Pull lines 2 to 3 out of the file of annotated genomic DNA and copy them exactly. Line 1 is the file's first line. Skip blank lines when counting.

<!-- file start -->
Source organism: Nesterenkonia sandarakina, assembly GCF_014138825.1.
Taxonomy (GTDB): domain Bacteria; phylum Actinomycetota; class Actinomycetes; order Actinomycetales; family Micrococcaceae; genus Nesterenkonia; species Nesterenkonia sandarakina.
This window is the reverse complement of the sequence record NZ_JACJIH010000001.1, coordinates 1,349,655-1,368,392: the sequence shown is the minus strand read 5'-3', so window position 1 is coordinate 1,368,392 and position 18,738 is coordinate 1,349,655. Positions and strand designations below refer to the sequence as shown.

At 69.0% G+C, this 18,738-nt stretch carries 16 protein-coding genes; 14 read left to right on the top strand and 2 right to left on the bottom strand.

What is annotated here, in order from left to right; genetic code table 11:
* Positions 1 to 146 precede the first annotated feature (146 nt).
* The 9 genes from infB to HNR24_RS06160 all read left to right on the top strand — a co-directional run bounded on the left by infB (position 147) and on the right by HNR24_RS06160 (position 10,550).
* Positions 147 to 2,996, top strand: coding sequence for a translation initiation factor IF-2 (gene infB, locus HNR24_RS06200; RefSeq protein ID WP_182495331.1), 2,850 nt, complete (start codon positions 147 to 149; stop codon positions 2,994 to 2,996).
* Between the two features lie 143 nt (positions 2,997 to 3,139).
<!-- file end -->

Taxonomy (GTDB): domain Bacteria; phylum Actinomycetota; class Actinomycetes; order Actinomycetales; family Micrococcaceae; genus Nesterenkonia; species Nesterenkonia sandarakina.
This window is the reverse complement of the sequence record NZ_JACJIH010000001.1, coordinates 1,349,655-1,368,392: the sequence shown is the minus strand read 5'-3', so window position 1 is coordinate 1,368,392 and position 18,738 is coordinate 1,349,655. Positions and strand designations below refer to the sequence as shown.